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Shoulders

The shoulder is the most mobile joint of the body and provides a great range of motion. That freedom of movement also makes the joint susceptible to injury especially for swimmers and athletes who play sports which require throwing or lifting.

Common Conditions We Treat

  • Shoulder arthritis 
  • Dislocation
  • Impingement/Rotator Cuff Tendinitis
  • Shoulder separation
  • Shoulder fractures
  • Rotator Cuff Tears
  • Adhesive capsulitis or frozen shoulder

Common symptoms of a shoulder injury include:

  • Pain, even when the arm is at rest
  • Limited movement
  • Pain when lifting objects
  • Cracking or creaking noises when the arm or shoulder is rotated

Shoulder Treatment Options

The first step in treating your shoulder pain is to determine the cause of the problem, so we will begin with a physical evaluation of your shoulder and ask you a few questions about your pain. If necessary, we will order imaging tests including x-ray or MRIs to help us determine the best treatment plan. Your care may involve:

  • Physical Therapy – Sometimes, a shoulder can be rehabilitated back to health with a guided series of exercises and strength training
  • Prosthetics - Some injuries need bracing or stabilizing for maximum healing
  • Anti-inflammatory medication
  • Injections - Sometimes, an injection directly into the shoulder can provide long-term relief from pain and increased mobility. We offer ultrasound guided injections to ensure the most accurate delivery of medication to aid healing.
  • Surgery - If surgery is warranted, you’ll see an orthopedic surgeon to determine the best course of action to heal your shoulder pain. Open repair surgery may be performed or your surgeon may recommend minimally invasive, arthroscopic surgery.

Surgical Procedures

NGPG Orthopedics & Sports Medicine provides surgical intervention for shoulder injury or disease that does not respond to non-surgical treatment. Those surgeries include:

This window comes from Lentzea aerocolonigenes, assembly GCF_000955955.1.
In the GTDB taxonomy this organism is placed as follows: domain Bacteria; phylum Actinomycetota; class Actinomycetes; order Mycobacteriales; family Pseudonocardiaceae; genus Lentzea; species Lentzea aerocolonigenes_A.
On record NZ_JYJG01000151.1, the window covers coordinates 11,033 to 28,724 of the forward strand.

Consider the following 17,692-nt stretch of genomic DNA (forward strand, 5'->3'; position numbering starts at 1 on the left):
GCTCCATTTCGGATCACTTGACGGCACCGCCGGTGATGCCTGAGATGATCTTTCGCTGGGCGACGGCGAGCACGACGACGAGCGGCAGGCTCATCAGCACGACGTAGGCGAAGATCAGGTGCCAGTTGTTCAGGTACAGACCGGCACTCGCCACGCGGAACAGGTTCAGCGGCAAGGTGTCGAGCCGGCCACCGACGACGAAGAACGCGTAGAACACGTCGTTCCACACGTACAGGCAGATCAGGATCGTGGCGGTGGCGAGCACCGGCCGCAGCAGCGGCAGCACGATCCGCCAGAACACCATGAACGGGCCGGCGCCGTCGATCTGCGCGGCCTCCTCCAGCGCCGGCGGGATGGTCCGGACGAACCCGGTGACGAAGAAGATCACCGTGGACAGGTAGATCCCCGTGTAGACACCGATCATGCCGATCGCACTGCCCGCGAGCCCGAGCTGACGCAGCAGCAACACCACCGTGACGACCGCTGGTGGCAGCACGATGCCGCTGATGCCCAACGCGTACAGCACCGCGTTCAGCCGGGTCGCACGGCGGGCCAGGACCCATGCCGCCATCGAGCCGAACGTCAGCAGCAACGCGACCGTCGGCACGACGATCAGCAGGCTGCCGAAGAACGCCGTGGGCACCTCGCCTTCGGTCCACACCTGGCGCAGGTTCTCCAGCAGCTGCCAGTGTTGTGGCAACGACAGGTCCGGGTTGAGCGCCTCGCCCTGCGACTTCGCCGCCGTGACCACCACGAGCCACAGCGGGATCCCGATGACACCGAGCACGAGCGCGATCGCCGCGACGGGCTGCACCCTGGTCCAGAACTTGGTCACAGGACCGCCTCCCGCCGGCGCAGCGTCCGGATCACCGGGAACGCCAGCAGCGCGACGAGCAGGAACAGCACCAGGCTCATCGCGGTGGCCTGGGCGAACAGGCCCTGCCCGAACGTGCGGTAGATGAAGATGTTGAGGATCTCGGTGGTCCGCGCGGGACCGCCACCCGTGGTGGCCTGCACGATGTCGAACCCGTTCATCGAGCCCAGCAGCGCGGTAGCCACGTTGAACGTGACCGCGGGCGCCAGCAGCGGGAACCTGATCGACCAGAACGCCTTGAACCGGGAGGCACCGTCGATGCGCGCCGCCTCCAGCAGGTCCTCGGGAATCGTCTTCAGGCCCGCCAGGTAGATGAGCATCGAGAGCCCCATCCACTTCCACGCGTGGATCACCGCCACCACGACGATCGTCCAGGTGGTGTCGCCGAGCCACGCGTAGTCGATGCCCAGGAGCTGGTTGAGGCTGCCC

Rotator Cuff Repair 

If the tear is large, the surgeon may use an open surgery technique to detach the shoulder muscle and gain access to the torn tendon. If there are bone spurs, your surgeon will remove them before repairing the tendon. Depending on your injury, the surgeon may use a small camera inserted into a small incision to guide him during the surgery. Known as arthroscopic rotator cuff repair, this technique allows for smaller incisions than traditional surgery. A third option for rotator cuff repair is a surgery known as “mini-open,” which uses an incision smaller than the traditional surgical option, but larger than the incision required for arthroscopic surgery. Your surgeon will use the technique which best suits your specific condition. Most patients will wear a sling to immobilize the shoulder for about six weeks following surgery and receive physical therapy to help strengthen the arm and shoulder after surgery.

Shoulder dislocation 

Sometimes, after a shoulder has been dislocated and reset (usually in an emergency room), the shoulder requires surgery to fully heal. Dislocated shoulders in people under the age of 25 generally warrant a surgical intervention to repair soft torn tissues.

Fractures

Most fractures of the bones of the shoulder: the collar bone, arm bone and shoulder blade can be treated without surgery. In a few cases, fragments may require surgical intervention.

Get Started

For questions, more information or to schedule an appointment, please contact NGPG Orthopedic Surgery & Sports Medicine.